ComplexR-HSA-879442 (Reactome)
F-actin capping protein:f-actinComplexR-HSA-994173 (Reactome)
F-actin capping proteinComplexR-HSA-879384 (Reactome)
FAD MetaboliteCHEBI:16238 (ChEBI)
GATA proteinsComplexR-HSA-996770 (Reactome)
GATA1 ProteinP15976 (Uniprot-TrEMBL)
GATA2 ProteinP23769 (Uniprot-TrEMBL)
GATA3 ProteinP23771 (Uniprot-TrEMBL)
GATA4 ProteinP43694 (Uniprot-TrEMBL)
GATA5 ProteinQ9BWX5 (Uniprot-TrEMBL)
GATA6 ProteinQ92908 (Uniprot-TrEMBL)
GDPMetaboliteCHEBI:17552 (ChEBI)
GTPMetaboliteCHEBI:15996 (ChEBI)
Globin genesComplexR-HSA-9605269 (Reactome)
H2O2MetaboliteCHEBI:16240 (ChEBI)
HBB gene ProteinENSG00000244734 (Ensembl)
HBBProteinP68871 (Uniprot-TrEMBL)
HBD gene ProteinENSG00000223609 (Ensembl)
HBDProteinP02042 (Uniprot-TrEMBL)
HBE1 gene ProteinENSG00000213931 (Ensembl)
HBE1ProteinP02100 (Uniprot-TrEMBL)
HBG1 gene ProteinENSG00000213934 (Ensembl)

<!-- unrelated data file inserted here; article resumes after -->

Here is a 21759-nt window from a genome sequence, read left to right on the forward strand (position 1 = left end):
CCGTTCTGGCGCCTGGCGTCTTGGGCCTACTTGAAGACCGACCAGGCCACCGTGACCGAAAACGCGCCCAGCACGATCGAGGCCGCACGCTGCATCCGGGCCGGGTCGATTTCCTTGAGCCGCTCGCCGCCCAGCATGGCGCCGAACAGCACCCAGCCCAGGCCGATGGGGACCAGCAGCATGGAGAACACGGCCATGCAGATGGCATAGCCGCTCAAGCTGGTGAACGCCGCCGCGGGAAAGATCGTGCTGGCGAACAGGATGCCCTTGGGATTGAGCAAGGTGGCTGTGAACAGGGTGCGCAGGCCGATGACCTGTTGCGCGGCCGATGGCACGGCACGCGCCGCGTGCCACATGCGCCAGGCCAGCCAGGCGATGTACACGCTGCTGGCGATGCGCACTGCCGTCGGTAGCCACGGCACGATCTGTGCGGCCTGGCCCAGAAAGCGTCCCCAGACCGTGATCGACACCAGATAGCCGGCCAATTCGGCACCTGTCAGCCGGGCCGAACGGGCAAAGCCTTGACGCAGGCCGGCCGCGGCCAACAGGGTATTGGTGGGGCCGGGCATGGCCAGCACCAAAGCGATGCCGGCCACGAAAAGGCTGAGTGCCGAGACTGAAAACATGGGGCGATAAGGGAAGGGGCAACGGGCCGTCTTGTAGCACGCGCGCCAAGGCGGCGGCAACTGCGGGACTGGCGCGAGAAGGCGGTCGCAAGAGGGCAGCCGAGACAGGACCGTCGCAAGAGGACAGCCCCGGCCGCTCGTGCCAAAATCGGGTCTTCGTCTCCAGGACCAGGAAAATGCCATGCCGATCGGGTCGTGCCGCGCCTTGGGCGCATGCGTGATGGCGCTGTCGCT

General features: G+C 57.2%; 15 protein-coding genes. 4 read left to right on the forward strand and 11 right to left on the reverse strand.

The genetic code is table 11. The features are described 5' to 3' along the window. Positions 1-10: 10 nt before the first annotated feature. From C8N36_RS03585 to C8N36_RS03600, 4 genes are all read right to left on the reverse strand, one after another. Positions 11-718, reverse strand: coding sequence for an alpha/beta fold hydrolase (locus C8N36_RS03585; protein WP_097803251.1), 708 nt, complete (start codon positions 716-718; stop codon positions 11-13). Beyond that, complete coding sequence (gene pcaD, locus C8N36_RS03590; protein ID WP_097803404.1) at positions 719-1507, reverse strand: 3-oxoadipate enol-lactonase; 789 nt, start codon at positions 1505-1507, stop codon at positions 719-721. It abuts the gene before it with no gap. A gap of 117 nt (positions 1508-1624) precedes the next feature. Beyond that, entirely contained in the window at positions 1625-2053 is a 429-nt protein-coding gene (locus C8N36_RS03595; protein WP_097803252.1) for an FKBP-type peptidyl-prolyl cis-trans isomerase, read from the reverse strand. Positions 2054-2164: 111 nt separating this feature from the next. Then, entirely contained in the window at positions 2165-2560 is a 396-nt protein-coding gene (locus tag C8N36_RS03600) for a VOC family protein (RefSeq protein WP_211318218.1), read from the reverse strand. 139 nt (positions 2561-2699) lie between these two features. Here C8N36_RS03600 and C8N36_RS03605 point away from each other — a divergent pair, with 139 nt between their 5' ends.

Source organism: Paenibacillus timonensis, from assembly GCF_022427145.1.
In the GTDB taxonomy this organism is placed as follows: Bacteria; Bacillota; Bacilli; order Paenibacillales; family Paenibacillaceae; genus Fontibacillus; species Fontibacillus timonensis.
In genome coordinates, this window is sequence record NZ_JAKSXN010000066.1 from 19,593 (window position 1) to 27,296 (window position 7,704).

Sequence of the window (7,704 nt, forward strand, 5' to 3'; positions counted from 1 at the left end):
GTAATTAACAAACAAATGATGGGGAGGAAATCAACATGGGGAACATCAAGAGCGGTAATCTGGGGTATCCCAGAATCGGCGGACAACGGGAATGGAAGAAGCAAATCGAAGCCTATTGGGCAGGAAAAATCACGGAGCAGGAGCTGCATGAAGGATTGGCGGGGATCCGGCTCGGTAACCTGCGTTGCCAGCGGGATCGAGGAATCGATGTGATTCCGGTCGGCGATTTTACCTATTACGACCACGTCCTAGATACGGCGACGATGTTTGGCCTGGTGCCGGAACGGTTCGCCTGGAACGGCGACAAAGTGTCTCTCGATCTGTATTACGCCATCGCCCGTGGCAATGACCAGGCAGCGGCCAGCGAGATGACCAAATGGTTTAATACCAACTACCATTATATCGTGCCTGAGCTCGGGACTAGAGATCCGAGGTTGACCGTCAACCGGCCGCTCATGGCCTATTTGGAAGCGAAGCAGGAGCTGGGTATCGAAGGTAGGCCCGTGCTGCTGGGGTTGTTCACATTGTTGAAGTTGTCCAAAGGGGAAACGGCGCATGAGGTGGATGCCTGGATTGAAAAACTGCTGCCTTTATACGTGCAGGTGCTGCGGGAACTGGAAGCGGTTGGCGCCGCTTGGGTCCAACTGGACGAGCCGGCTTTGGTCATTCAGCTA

HBG1ProteinP69891 (Uniprot-TrEMBL)
HBG2 gene ProteinENSG00000196565 (Ensembl)
HBG2ProteinP69892 (Uniprot-TrEMBL)
HDAC1 ProteinQ13547 (Uniprot-TrEMBL)
HDAC2 ProteinQ92769 (Uniprot-TrEMBL)
HMG20B ProteinQ9P0W2 (Uniprot-TrEMBL)
HP1alpha:Histone H3 methylated at K9ComplexR-HSA-994100 (Reactome)
Histone H3

methylated at

ComplexR-HSA-427391 (Reactome)
Histone H3 R-HSA-212293 (Reactome)
Histone H3 dimethylated at lysine-9 R-HSA-427406 (Reactome)
Histone H3 methylated at lysine-9 R-HSA-427391 (Reactome)
Histone H3 mono or di-methylated at K9ComplexR-HSA-997256 (Reactome)
Histone H3 mono- or unmethylated at K9ComplexR-HSA-997233 (Reactome)
I(1,3,4)P3MetaboliteCHEBI:18228 (ChEBI)
I(1,3,4,5)P4MetaboliteCHEBI:16783 (ChEBI)
I(1,3,4,5,6)P5MetaboliteCHEBI:16322 (ChEBI)
I(1,3,4,6)P4MetaboliteCHEBI:16155 (ChEBI)
I(3,4,5,6)P4MetaboliteCHEBI:15844 (ChEBI)